Christina Wilson is season 10 winner of 'Hell's Kitchen'

Christina Wilson survived brash chef Gordon Ramsay's rants to win the head-chef gig at his new restaurant in Las Vegas.
Christina Wilson survived brash chef Gordon Ramsay's rants to win the head-chef gig at his new restaurant in Las Vegas.
Posted: September 14, 2012

"HELL'S KITCHEN" Season 10 champ Christina Wilson knows the secret to winning a reality-TV competition. The secret is simple. And it's not in the sauce.

Last spring, Wilson, 32, temporarily left her job cooking at popular Center City BYOB Mercato to appear alongside brash chef Gordon Ramsay in "Hell's Kitchen," Fox TV's version of "Top Chef" meets "Survivor." For weeks, the South Philly resident sautéed, filleted, garnished and groaned among a cast of 18 chef-testants - until, at last, there were two.

Then, just one.

Her.

Monday night, the show's final episode aired. In it, Wilson, who never attended culinary school but instead learned on the job, led a team of previously eliminated peers to serve a dinner that out-delicious-ed that of fellow finalist Justin Antiorio. In the show's last moments, Wilson stepped through the set's glass door and into a burst of confetti, first hiding her face, then accepting a rare hug from Ramsay. She had won.

Her prize, aside from the admiration of the more than 6 million pairs of eyeballs watching the show, is the head-chef gig at Gordon Ramsay Steak in the swank Paris Las Vegas hotel and casino. Her salary will be $250,000 - more than four times what she earned back in Philly.

How'd she do it?

"I was patient. I stayed out of the drama," the former basketball player for Temple and West Chester said when she spoke with us the day after the finale from Los Angeles. The night before, as the finale aired on the East Coast, Wilson attended Fox's fall junket party, where she rubbed elbows with Melanie Griffith, Zooey Deschanel, Mindy Kaling, "The X Factor's" Demi Lovato and L.A. Reid, and the cast of "Glee."

"It was my first red-carpet event. It was awkward and fun and crazy," she said, starstruck. "I grabbed a glass of wine and strolled around like a creeper. . . . They picked me up in a car service. I really felt - I'm used to taking the Broad Street Line."

It was her time in the spotlight, which, she realized, might be her 15 minutes. "It probably won't last forever, so I'm going to live in the moment and enjoy," she said.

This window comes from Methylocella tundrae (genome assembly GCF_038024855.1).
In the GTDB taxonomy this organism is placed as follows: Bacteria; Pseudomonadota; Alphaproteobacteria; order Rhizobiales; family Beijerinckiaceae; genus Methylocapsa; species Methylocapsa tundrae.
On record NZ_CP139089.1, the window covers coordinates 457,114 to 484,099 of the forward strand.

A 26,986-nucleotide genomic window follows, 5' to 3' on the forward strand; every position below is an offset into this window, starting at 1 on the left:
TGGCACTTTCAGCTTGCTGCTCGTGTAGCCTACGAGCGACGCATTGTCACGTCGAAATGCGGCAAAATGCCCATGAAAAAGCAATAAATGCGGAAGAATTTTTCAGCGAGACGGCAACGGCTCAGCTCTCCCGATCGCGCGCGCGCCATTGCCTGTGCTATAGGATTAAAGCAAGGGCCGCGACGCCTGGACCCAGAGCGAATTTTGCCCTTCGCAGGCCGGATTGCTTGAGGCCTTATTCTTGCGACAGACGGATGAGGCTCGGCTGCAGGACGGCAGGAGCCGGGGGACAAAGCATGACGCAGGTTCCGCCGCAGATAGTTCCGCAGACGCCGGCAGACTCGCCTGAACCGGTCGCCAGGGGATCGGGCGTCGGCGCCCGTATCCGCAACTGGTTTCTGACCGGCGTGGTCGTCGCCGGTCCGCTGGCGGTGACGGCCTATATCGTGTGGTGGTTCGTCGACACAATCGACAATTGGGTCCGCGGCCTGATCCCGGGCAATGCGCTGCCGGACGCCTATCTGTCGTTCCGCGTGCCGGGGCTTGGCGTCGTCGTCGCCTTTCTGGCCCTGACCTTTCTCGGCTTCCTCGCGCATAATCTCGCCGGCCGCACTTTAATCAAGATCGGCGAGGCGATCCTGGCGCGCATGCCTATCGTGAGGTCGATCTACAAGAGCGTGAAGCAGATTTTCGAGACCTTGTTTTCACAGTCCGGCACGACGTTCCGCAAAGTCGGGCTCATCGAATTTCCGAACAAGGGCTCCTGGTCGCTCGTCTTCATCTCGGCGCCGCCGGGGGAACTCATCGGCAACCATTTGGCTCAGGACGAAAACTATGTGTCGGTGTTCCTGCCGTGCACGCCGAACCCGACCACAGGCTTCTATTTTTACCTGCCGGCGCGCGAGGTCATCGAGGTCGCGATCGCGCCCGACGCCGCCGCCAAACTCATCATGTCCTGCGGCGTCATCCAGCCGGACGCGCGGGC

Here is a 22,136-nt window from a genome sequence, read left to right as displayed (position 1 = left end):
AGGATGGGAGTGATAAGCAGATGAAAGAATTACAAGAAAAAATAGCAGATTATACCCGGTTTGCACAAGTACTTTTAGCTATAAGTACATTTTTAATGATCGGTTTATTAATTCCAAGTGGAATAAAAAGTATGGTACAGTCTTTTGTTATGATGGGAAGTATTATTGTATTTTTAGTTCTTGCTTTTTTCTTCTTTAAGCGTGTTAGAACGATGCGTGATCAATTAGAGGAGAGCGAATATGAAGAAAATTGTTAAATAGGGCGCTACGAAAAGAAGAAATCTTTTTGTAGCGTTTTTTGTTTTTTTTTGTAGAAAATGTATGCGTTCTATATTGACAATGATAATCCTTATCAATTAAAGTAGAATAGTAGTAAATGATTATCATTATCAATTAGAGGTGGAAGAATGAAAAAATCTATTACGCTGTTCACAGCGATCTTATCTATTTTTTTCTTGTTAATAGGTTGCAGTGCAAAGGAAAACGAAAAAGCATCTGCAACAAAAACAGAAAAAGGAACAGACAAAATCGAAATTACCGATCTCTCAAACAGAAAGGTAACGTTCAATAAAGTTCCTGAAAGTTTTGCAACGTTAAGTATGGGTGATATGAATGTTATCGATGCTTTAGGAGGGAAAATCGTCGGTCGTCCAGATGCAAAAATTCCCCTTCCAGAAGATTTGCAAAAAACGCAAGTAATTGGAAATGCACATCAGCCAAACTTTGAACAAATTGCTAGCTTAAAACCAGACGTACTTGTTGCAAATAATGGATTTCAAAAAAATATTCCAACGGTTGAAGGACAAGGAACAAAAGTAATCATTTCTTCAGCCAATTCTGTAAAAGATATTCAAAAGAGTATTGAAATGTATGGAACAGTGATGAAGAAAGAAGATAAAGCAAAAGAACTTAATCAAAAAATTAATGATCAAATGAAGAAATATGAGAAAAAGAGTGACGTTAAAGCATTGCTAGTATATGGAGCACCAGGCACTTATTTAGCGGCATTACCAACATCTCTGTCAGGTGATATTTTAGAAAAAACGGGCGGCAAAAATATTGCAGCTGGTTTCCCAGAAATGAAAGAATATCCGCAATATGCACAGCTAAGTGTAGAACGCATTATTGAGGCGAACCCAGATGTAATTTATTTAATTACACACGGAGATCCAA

The key, it seems, to succeeding at a reality competition is the right attitude. It's not much different from success in any other job. You gotta show up on time. Do your job. Improve at it. Remember where you came from. Turn negatives into positives. Keep your cool.

"Hell's Kitchen" thrives on conflict within the cast and with Ramsay, who has a penchant for blowing up mid-meal, tossing chefs from the kitchen at a moment's notice and generally getting red in the face while spewing words that Fox has to bleep out.

When Wilson drew Chef's ire, or when she butted heads with fellow cast members, she managed to wait until after dinner was done to have a breakdown, if she broke down at all.

A few punches on a wall, a few tears for the camera - that was it. She credited her years playing sports and experience cooking for a few hundred people on weekends at places she's worked in Philly for her ability to stay calm under pressure. Her glass-half-full attitude didn't hurt, either.

Wilson said she was "lucky" to have been placed on a team that frequently won challenges, earning them rewards like a trip in a G4 luxury jet and a yacht ride to Catalina Island.

Still, even when her Red Team lost and had to haul a truckload of ice into the restaurant, build a stage, stay up all night basting a pig, or butcher an entire steer, she kept her head up and sought to benefit from the experience.

"I tried to find the good in everything: The punishments had a lot of silver linings to them," she said.

For example, "We didn't get time to work out while we were taping, so I took advantage of moving around," she said. "I had butchered half a cow before, but never the whole thing, so I still learned something that day."

In hindsight, the biggest challenge came when she returned to Philly and had to keep her participation in "Hell's Kitchen" - and the show's final outcome - a secret from family, friends and, especially, co-workers. Filming wrapped in June 2011, and after Hollywood, she had to return to the grueling line at Mercato.

"It was forcibly humbling. I was sweating through my T-shirt, turning out 250 covers in four hours, getting my teeth kicked in. Meanwhile, I know in a year I'm gonna be in Vegas," she said. "There were times when I really had to bite my tongue."

Now that her news is out, she's been doing a whirlwind of press interviews, which she described as "draining in such a different way." And she's a bit scared to move to Sin City, to leave her family for the first time. "I never would have chosen to move to Vegas to forward my career. It's a whole different challenge for me now, a whole new project to tackle, a whole new city."

Still, she's determined to enjoy the ride while it lasts. Right now, that means signing a few autographs, looking for a new place, making a trip home later this month to pack up her things and her cat, Booty, whom she's afraid could be carried away by a California condor, since she's so "plump and delicious."

And as for what she'll do now that the show's off the air? "Thank God for football: I'll have something to do Monday nights."


Contact Lauren McCutcheon at mccutch@phillynews.com or 215-854-5991. Follow her on Twitter @LaMcCutch.

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